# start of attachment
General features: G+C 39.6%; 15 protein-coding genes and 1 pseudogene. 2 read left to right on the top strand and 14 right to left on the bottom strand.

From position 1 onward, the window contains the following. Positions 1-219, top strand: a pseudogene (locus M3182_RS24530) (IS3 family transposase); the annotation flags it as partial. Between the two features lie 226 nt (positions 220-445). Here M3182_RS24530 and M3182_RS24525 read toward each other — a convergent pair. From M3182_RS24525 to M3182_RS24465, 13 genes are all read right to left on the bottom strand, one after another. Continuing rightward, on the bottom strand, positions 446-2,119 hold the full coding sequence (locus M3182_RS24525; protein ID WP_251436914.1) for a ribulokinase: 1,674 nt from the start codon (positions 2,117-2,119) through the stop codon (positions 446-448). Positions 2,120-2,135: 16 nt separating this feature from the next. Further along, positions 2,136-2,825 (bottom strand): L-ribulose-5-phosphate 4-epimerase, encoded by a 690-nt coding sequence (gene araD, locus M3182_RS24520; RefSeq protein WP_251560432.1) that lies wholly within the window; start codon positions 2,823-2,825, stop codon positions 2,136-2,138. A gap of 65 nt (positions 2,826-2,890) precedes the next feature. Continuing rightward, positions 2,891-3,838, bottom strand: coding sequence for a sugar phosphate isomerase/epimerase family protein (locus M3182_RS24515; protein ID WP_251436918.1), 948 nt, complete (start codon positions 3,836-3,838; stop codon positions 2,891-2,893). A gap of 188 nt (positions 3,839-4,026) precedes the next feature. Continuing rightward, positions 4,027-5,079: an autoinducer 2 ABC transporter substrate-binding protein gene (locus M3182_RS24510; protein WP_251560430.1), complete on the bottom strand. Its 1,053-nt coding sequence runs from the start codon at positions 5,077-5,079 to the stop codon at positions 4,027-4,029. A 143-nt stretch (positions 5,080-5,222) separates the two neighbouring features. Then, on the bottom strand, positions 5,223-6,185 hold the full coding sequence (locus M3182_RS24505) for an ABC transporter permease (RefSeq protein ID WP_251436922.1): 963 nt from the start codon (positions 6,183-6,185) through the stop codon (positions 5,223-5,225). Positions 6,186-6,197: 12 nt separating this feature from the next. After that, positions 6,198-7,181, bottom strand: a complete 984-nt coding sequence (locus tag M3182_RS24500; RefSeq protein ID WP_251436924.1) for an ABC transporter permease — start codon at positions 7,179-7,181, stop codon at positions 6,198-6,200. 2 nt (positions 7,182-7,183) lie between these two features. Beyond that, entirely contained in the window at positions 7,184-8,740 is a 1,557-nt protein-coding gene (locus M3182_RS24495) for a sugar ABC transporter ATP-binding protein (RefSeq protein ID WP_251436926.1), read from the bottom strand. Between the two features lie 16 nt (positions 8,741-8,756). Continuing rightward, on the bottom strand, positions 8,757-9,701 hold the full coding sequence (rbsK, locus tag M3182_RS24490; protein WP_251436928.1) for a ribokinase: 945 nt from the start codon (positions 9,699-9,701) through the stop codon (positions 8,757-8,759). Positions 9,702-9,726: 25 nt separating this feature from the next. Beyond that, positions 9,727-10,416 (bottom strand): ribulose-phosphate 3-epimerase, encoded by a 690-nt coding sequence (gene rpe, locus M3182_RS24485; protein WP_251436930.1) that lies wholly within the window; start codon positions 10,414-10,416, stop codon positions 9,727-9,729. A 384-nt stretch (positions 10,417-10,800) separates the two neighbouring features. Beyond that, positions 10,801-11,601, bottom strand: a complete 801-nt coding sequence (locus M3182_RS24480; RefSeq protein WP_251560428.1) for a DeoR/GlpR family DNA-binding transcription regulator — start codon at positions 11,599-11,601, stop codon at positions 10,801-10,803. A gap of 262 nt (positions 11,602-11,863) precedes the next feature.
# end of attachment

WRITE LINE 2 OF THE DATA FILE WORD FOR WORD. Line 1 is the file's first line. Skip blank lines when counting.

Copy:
From position 1 onward, the window contains the following. Positions 1-219, top strand: a pseudogene (locus M3182_RS24530) (IS3 family transposase); the annotation flags it as partial. Between the two features lie 226 nt (positions 220-445). Here M3182_RS24530 and M3182_RS24525 read toward each other — a convergent pair. From M3182_RS24525 to M3182_RS24465, 13 genes are all read right to left on the bottom strand, one after another. Continuing rightward, on the bottom strand, positions 446-2,119 hold the full coding sequence (locus M3182_RS24525; protein ID WP_251436914.1) for a ribulokinase: 1,674 nt from the start codon (positions 2,117-2,119) through the stop codon (positions 446-448). Positions 2,120-2,135: 16 nt separating this feature from the next. Further along, positions 2,136-2,825 (bottom strand): L-ribulose-5-phosphate 4-epimerase, encoded by a 690-nt coding sequence (gene araD, locus M3182_RS24520; RefSeq protein WP_251560432.1) that lies wholly within the window; start codon positions 2,823-2,825, stop codon positions 2,136-2,138. A gap of 65 nt (positions 2,826-2,890) precedes the next feature. Continuing rightward, positions 2,891-3,838, bottom strand: coding sequence for a sugar phosphate isomerase/epimerase family protein (locus M3182_RS24515; protein ID WP_251436918.1), 948 nt, complete (start codon positions 3,836-3,838; stop codon positions 2,891-2,893). A gap of 188 nt (positions 3,839-4,026) precedes the next feature. Continuing rightward, positions 4,027-5,079: an autoinducer 2 ABC transporter substrate-binding protein gene (locus M3182_RS24510; protein WP_251560430.1), complete on the bottom strand. Its 1,053-nt coding sequence runs from the start codon at positions 5,077-5,079 to the stop codon at positions 4,027-4,029. A 143-nt stretch (positions 5,080-5,222) separates the two neighbouring features. Then, on the bottom strand, positions 5,223-6,185 hold the full coding sequence (locus M3182_RS24505) for an ABC transporter permease (RefSeq protein ID WP_251436922.1): 963 nt from the start codon (positions 6,183-6,185) through the stop codon (positions 5,223-5,225). Positions 6,186-6,197: 12 nt separating this feature from the next. After that, positions 6,198-7,181, bottom strand: a complete 984-nt coding sequence (locus tag M3182_RS24500; RefSeq protein ID WP_251436924.1) for an ABC transporter permease — start codon at positions 7,179-7,181, stop codon at positions 6,198-6,200. 2 nt (positions 7,182-7,183) lie between these two features. Beyond that, entirely contained in the window at positions 7,184-8,740 is a 1,557-nt protein-coding gene (locus M3182_RS24495) for a sugar ABC transporter ATP-binding protein (RefSeq protein ID WP_251436926.1), read from the bottom strand. Between the two features lie 16 nt (positions 8,741-8,756). Continuing rightward, on the bottom strand, positions 8,757-9,701 hold the full coding sequence (rbsK, locus tag M3182_RS24490; protein WP_251436928.1) for a ribokinase: 945 nt from the start codon (positions 9,699-9,701) through the stop codon (positions 8,757-8,759). Positions 9,702-9,726: 25 nt separating this feature from the next. Beyond that, positions 9,727-10,416 (bottom strand): ribulose-phosphate 3-epimerase, encoded by a 690-nt coding sequence (gene rpe, locus M3182_RS24485; protein WP_251436930.1) that lies wholly within the window; start codon positions 10,414-10,416, stop codon positions 9,727-9,729. A 384-nt stretch (positions 10,417-10,800) separates the two neighbouring features. Beyond that, positions 10,801-11,601, bottom strand: a complete 801-nt coding sequence (locus M3182_RS24480; RefSeq protein WP_251560428.1) for a DeoR/GlpR family DNA-binding transcription regulator — start codon at positions 11,599-11,601, stop codon at positions 10,801-10,803. A gap of 262 nt (positions 11,602-11,863) precedes the next feature.